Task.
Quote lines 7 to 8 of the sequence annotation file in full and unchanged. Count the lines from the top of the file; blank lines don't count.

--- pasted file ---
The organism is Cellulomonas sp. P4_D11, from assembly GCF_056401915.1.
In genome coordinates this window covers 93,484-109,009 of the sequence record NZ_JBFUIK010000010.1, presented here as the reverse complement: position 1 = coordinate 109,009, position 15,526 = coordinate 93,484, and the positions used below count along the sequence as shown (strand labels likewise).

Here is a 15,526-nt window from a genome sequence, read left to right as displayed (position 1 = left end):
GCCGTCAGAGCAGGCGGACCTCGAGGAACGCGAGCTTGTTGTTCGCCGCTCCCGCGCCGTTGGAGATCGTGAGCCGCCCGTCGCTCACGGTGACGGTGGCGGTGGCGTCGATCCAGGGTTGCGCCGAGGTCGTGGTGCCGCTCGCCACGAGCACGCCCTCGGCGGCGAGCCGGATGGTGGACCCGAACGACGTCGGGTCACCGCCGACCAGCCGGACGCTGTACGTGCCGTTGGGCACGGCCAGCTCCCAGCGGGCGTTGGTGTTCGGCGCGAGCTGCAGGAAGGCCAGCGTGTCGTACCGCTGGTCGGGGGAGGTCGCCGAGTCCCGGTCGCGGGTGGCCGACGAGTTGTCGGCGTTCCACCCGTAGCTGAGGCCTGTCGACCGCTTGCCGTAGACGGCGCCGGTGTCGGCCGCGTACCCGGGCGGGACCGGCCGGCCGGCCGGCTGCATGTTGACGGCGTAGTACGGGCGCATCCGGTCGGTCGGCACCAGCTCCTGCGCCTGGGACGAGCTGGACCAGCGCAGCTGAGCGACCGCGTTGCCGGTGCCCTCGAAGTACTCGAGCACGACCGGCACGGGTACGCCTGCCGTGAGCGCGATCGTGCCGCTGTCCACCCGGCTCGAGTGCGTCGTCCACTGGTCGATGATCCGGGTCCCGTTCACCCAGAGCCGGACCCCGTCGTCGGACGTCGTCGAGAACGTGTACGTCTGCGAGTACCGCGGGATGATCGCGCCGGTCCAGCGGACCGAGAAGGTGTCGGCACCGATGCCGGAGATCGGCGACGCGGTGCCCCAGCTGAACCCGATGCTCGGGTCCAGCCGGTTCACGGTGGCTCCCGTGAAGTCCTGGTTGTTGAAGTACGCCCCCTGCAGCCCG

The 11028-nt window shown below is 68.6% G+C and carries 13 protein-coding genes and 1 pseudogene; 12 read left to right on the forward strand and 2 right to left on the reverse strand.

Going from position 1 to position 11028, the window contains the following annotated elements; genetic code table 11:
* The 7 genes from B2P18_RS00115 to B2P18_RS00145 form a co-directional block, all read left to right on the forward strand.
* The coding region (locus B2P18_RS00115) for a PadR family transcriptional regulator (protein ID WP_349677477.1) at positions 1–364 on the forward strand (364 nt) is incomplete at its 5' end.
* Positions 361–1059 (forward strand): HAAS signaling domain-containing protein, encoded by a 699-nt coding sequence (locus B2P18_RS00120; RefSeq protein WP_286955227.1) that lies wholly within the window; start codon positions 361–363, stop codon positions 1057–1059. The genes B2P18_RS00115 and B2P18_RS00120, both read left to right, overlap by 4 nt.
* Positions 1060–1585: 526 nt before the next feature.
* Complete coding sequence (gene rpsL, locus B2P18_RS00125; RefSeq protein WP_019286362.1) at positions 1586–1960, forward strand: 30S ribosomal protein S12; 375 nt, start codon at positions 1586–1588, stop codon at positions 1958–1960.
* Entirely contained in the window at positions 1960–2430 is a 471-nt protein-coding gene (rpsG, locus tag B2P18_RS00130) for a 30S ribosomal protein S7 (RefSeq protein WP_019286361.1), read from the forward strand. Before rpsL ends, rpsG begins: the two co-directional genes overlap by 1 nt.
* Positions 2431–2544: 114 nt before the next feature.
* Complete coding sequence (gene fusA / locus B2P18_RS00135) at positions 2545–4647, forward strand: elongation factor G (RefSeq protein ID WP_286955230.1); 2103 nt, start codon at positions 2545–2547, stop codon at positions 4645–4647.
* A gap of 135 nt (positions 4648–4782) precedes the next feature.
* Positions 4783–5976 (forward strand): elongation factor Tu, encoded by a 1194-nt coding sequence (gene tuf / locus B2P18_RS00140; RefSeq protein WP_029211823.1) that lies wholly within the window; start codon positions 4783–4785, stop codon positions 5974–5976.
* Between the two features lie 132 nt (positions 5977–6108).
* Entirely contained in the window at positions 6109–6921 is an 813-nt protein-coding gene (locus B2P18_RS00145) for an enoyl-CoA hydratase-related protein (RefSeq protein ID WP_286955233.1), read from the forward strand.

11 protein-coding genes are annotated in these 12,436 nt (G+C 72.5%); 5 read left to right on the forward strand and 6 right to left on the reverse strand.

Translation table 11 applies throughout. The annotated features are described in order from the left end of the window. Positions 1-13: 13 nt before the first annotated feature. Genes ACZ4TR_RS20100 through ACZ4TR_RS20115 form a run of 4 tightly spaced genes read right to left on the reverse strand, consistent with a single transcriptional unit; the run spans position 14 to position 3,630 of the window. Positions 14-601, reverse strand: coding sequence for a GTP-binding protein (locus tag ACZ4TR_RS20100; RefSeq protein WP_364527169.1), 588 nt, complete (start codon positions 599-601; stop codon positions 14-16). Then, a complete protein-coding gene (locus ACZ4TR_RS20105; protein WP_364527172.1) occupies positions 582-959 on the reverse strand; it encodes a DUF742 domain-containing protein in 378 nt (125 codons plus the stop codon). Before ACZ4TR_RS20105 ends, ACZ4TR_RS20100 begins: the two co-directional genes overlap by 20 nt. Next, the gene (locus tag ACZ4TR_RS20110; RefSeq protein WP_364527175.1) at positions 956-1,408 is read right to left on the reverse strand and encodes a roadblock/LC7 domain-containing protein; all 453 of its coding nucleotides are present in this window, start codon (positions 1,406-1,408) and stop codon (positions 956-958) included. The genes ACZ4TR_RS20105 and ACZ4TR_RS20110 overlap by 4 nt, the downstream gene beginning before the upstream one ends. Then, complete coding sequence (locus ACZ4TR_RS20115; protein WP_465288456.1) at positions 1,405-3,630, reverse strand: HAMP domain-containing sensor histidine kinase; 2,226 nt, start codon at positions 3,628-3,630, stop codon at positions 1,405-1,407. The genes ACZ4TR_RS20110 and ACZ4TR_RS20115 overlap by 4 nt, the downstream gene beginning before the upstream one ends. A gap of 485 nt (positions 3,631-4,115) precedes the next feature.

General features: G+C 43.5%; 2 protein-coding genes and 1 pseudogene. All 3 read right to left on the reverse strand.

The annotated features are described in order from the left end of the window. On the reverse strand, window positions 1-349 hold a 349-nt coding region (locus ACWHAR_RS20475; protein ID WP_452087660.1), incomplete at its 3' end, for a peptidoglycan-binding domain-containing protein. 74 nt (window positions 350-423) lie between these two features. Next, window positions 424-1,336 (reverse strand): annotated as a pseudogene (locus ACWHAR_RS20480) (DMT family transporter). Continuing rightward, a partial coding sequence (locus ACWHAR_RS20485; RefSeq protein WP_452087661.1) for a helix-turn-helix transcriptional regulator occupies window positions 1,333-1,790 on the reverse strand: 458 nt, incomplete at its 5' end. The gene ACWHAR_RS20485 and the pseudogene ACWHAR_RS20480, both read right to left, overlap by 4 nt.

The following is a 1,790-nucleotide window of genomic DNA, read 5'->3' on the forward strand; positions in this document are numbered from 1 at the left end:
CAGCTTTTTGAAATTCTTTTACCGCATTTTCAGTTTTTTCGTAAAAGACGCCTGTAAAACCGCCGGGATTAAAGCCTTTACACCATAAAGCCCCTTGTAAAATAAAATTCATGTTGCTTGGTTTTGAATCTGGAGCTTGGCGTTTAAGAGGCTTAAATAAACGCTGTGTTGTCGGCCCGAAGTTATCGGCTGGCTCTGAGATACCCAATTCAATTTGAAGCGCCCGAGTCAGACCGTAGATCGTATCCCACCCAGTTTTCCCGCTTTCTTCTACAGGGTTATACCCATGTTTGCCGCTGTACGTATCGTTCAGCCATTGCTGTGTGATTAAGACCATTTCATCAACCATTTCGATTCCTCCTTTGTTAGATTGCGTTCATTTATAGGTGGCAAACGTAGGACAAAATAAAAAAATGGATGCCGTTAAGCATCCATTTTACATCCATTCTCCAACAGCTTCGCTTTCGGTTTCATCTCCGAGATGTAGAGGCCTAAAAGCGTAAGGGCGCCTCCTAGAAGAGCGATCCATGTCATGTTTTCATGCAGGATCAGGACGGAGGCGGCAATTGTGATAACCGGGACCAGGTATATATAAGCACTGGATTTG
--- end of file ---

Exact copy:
* The 7 genes from B2P18_RS00115 to B2P18_RS00145 form a co-directional block, all read left to right on the forward strand.
* The coding region (locus B2P18_RS00115) for a PadR family transcriptional regulator (protein ID WP_349677477.1) at positions 1–364 on the forward strand (364 nt) is incomplete at its 5' end.